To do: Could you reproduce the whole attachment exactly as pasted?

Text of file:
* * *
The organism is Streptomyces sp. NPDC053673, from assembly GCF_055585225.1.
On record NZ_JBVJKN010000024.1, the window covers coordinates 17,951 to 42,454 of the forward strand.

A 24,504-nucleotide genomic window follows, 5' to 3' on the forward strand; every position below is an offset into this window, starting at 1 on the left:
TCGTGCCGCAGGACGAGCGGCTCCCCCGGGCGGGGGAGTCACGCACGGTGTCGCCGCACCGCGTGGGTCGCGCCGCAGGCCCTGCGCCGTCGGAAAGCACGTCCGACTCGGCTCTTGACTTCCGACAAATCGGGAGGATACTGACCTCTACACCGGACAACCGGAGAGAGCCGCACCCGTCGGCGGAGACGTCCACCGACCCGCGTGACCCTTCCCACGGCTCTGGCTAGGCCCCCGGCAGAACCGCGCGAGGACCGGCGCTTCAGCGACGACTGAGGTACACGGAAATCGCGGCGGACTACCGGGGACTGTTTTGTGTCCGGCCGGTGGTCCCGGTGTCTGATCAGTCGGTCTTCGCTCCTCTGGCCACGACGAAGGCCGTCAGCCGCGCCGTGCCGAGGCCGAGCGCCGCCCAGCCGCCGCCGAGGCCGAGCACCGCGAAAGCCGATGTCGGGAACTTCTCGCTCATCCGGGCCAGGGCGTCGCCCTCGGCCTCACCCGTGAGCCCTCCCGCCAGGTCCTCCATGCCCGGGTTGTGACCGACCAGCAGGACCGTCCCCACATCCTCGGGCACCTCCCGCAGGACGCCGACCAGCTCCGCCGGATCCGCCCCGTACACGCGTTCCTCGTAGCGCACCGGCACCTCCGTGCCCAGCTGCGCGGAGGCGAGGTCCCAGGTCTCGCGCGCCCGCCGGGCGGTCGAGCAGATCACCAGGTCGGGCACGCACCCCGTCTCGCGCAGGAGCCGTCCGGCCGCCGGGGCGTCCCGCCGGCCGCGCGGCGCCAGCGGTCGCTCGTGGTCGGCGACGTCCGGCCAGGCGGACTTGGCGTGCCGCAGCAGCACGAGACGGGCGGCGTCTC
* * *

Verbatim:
The organism is Streptomyces sp. NPDC053673, from assembly GCF_055585225.1.
On record NZ_JBVJKN010000024.1, the window covers coordinates 17,951 to 42,454 of the forward strand.

A 24,504-nucleotide genomic window follows, 5' to 3' on the forward strand; every position below is an offset into this window, starting at 1 on the left:
TCGTGCCGCAGGACGAGCGGCTCCCCCGGGCGGGGGAGTCACGCACGGTGTCGCCGCACCGCGTGGGTCGCGCCGCAGGCCCTGCGCCGTCGGAAAGCACGTCCGACTCGGCTCTTGACTTCCGACAAATCGGGAGGATACTGACCTCTACACCGGACAACCGGAGAGAGCCGCACCCGTCGGCGGAGACGTCCACCGACCCGCGTGACCCTTCCCACGGCTCTGGCTAGGCCCCCGGCAGAACCGCGCGAGGACCGGCGCTTCAGCGACGACTGAGGTACACGGAAATCGCGGCGGACTACCGGGGACTGTTTTGTGTCCGGCCGGTGGTCCCGGTGTCTGATCAGTCGGTCTTCGCTCCTCTGGCCACGACGAAGGCCGTCAGCCGCGCCGTGCCGAGGCCGAGCGCCGCCCAGCCGCCGCCGAGGCCGAGCACCGCGAAAGCCGATGTCGGGAACTTCTCGCTCATCCGGGCCAGGGCGTCGCCCTCGGCCTCACCCGTGAGCCCTCCCGCCAGGTCCTCCATGCCCGGGTTGTGACCGACCAGCAGGACCGTCCCCACATCCTCGGGCACCTCCCGCAGGACGCCGACCAGCTCCGCCGGATCCGCCCCGTACACGCGTTCCTCGTAGCGCACCGGCACCTCCGTGCCCAGCTGCGCGGAGGCGAGGTCCCAGGTCTCGCGCGCCCGCCGGGCGGTCGAGCAGATCACCAGGTCGGGCACGCACCCCGTCTCGCGCAGGAGCCGTCCGGCCGCCGGGGCGTCCCGCCGGCCGCGCGGCGCCAGCGGTCGCTCGTGGTCGGCGACGTCCGGCCAGGCGGACTTGGCGTGCCGCAGCAGCACGAGACGGGCGGCGTCTC